Thursday, November 08, 2007

How life evolved as climate changed, exovegetation and experimental airplane for Mars

Welcome! “Alien Life” tracks the latest discoveries and thoughts in the various elements of the famous Drake Equation. You may notice that this and future entries are shorter than usual; career, family and book deal commitments have forced me to cut back some of my projects. Now, here’s today’s news:
g Stars - In examining spectra, we have moved from the very small, from little waves and atoms, to the very large, to stars, and then down in scale to planets. But our Sun and planetary system came from "out there," among the stars. To know ourselves, therefore, we must understand the stars and their natures. See article.
g Abodes - Geologists have determined when Earth may have first supported an oxygen-rich atmosphere similar to that of today. The study provides clues about how life on Earth has evolved alongside our planet's changing climate. See article.
g Life - NAI's Virtual Planetary Laboratory Team have explored the possibility of detecting exovegetation on terrestrial planets orbiting M stars. They estimated the red shift of this surface feature using leaf optical property spectra with a three photon photosynthetic scheme. The authors have produced a model wherein a pigment-derived surface signature such as exovegetation could be detected, but would be dependent upon the extent of the vegetation on the surface, cloud cover, and viewing angle. See article.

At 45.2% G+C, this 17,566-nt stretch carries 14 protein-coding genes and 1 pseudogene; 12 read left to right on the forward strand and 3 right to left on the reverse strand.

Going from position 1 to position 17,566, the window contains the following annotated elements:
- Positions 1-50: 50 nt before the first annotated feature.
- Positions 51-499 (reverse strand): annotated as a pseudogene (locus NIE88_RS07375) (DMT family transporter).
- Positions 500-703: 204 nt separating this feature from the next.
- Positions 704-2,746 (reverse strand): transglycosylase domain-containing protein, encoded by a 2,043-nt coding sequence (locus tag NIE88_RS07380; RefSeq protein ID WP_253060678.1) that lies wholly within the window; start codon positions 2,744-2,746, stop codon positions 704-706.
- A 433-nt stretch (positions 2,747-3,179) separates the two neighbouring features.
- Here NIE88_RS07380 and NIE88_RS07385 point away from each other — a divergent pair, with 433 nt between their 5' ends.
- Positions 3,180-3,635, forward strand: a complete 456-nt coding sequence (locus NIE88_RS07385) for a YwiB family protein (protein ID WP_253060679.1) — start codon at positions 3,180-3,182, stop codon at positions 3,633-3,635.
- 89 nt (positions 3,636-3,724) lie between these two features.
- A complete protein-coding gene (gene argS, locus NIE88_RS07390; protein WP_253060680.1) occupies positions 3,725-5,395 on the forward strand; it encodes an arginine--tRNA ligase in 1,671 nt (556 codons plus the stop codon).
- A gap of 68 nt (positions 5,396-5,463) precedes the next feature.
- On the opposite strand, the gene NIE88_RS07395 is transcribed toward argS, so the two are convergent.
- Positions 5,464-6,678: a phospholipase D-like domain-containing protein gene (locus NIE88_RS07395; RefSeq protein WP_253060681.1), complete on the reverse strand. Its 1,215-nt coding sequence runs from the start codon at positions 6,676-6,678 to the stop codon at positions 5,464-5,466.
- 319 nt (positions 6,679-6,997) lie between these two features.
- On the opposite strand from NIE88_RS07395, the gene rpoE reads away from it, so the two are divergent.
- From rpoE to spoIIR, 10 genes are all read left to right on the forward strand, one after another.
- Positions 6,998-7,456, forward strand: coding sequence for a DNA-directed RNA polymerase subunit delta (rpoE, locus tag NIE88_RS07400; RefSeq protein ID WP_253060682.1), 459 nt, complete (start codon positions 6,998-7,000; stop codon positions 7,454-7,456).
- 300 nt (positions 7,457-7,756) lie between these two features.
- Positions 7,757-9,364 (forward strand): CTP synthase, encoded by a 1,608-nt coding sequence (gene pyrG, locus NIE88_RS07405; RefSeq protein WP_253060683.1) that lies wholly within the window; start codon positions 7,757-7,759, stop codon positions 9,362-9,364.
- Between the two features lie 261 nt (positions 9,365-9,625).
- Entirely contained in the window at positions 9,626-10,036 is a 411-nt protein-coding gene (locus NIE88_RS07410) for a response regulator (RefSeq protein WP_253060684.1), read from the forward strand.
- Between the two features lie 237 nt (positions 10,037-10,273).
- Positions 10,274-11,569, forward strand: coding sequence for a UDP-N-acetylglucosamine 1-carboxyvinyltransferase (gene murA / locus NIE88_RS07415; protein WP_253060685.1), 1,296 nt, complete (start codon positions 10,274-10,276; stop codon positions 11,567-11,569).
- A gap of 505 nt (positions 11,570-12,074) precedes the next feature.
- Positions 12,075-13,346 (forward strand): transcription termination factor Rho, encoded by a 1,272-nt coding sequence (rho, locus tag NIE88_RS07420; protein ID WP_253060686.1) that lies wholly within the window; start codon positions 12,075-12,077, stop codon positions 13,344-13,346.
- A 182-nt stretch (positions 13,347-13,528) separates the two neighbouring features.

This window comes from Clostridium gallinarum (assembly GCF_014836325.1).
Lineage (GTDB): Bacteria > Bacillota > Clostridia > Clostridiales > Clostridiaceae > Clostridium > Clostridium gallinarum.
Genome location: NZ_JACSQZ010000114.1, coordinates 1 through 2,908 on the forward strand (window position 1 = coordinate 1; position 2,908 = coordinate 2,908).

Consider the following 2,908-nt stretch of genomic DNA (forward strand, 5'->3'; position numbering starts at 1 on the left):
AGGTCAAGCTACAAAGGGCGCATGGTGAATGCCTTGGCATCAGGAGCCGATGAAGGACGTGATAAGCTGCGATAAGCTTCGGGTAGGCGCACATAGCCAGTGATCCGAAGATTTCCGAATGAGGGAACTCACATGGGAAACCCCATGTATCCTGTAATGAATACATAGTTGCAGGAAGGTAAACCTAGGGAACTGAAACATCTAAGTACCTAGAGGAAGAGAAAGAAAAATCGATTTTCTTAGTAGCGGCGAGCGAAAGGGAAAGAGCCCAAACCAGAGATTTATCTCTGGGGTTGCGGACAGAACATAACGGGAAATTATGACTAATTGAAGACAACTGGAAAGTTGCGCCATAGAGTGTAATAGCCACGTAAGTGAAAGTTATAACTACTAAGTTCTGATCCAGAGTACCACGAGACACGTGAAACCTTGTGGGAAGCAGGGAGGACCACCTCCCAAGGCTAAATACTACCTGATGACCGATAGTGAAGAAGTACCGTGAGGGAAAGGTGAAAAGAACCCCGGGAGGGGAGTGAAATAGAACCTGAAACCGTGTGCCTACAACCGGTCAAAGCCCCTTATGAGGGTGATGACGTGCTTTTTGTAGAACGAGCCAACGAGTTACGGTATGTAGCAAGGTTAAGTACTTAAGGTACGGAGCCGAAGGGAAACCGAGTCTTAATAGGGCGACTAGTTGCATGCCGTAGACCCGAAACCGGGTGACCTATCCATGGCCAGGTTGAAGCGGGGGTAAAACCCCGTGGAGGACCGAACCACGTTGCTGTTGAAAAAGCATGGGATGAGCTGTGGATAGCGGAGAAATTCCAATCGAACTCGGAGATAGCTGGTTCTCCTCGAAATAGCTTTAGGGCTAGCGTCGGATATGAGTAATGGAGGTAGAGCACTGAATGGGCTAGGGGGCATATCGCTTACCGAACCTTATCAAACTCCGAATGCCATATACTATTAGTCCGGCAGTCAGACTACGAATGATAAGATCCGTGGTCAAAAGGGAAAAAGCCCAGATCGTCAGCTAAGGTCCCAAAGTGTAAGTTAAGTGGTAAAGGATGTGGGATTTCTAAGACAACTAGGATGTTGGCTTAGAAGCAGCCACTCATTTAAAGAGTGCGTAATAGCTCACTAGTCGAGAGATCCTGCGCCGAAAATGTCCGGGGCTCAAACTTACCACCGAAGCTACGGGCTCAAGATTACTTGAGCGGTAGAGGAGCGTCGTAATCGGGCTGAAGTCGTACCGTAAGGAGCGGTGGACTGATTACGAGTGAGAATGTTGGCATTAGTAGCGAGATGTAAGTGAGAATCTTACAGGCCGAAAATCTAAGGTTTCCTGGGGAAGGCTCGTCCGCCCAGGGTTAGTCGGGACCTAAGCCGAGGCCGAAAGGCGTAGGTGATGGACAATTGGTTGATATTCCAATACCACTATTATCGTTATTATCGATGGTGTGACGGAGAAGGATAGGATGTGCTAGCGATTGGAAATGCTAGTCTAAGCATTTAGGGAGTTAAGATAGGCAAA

g Message - The Search for Extraterrestrial Artifacts, or SETA, is about delineating between the artificial and the real. In the case of radio detection from other stellar systems, the artificial is what is labeled the real signal that intelligent communications are on-air. See article. Note: This article is a couple of years old.
g Cosmicus - U.S. engineers have long wanted to fold up an airplane inside a rocket and send it on a mission to cruise through the atmosphere of Mars. They now have a new potential customer for the concept: the Pentagon's Defense Advanced Research Projects Agency. See article.
g Aftermath - If we find other civilizations, what will we say to them? Crafting a message that represents Earth and humanity and can be understood by another life form is no minor endeavor. SETI Institute psychologist Douglas Vakoch has been charged with this formidable task, and has enlisted the help of mathematicians, artists, astronomers and anthropologists. Hear the messages he helped compose and learn about the thinking behind.

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